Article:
When wind power is discussed, at the utility scale where economies of scale are such that unsubsidized fully grid-connected units are feasible, and away from urban areas where noise is a worry, the scale of things should be realized.
Not that the unit Anoka shall be acquiring, if all things work out as reproted, will equal this image, from the Danes who have been leading innovators, online here but without the image in the English language version, there is this:
There is a lot of aerodynamic engineering that goes into a blade design, and manufacturing methods, involving performance and cost effective constraints, are still evolving. The standard design because of mechanical stresses is three blades in a roter rather than two, and the power varies as the swept area, so longer blades on higher platforms allow larger generators to be driven. The trick is to ramp up to optimal output and then to control the blade pitch, its angular positioning relative to the direction of the wind, to get a long flat power output without overloading and damaging the generator or gearbox. Storm resiliency is an engineering necessity. It is highly sophitiscated optimized design and manufacturing at the utility scale, not quaint and rustic in any historically preserved sense. It is state of art technology.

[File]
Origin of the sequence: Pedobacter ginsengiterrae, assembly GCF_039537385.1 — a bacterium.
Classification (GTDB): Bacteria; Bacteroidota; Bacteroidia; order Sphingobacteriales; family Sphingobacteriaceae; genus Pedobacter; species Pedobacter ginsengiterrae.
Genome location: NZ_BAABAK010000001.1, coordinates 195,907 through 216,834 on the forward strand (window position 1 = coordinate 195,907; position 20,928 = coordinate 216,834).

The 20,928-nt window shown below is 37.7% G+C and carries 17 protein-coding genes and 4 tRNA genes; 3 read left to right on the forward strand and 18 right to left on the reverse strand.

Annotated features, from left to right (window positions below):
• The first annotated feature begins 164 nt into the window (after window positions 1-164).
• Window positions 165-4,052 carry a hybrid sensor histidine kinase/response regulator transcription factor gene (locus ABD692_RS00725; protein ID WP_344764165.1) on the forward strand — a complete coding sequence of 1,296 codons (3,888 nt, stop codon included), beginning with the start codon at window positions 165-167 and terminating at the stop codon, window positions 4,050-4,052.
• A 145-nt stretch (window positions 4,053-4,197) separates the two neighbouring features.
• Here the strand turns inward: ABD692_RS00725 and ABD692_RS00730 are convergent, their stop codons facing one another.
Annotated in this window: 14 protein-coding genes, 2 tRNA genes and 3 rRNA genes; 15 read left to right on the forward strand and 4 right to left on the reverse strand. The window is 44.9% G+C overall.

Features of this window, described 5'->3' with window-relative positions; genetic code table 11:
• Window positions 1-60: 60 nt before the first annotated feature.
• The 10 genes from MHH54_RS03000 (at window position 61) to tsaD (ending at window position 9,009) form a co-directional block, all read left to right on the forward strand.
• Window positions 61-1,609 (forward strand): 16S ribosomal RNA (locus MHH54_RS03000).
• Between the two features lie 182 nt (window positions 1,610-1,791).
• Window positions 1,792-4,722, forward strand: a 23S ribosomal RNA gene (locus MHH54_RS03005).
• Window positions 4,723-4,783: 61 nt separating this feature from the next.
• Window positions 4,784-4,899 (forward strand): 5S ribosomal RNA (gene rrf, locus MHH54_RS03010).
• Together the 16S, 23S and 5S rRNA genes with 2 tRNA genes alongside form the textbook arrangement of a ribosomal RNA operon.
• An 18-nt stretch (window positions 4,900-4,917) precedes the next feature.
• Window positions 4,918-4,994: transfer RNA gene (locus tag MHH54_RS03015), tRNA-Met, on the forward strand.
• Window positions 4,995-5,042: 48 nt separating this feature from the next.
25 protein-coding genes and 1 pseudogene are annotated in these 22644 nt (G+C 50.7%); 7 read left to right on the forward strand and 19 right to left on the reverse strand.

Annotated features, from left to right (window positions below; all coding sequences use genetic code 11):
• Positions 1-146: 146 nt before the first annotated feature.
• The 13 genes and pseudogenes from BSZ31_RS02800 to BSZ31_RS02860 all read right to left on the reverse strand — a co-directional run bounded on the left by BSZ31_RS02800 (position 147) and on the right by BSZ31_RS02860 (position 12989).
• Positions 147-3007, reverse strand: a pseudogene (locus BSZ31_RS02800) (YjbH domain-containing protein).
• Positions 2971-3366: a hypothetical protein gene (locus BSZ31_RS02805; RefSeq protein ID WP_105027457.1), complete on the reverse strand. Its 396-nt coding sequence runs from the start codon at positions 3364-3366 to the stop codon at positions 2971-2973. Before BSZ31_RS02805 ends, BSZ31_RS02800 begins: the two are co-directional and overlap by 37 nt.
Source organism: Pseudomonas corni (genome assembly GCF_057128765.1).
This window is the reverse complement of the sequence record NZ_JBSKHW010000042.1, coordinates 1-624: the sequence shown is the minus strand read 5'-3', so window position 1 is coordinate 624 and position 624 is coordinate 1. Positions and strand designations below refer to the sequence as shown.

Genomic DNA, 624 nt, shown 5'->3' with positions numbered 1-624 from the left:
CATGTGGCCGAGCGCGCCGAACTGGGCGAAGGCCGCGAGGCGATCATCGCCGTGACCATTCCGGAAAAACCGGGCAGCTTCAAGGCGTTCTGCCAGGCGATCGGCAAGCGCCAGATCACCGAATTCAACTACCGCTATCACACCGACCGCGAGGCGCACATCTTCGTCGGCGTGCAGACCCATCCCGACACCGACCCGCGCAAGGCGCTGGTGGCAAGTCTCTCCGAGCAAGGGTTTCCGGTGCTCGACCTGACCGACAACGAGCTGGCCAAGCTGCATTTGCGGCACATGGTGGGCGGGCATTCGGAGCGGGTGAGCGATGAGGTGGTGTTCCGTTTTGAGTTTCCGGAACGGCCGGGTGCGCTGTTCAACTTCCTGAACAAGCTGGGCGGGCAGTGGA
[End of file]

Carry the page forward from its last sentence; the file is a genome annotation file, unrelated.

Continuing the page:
And it is an area that will offer skilled and decent paying jobs in the near term future, onward, depending on the rate of deployment. And that depends on the varying market dynamics in oil. If long term pricing holds as now at the pump, wind will be exploited sooner, if there is a drop-back to forestall energy alternative development as has happened in the past, full realization of the potential of wind power will grow more slowly. But it will grow. There will be jobs in the sector.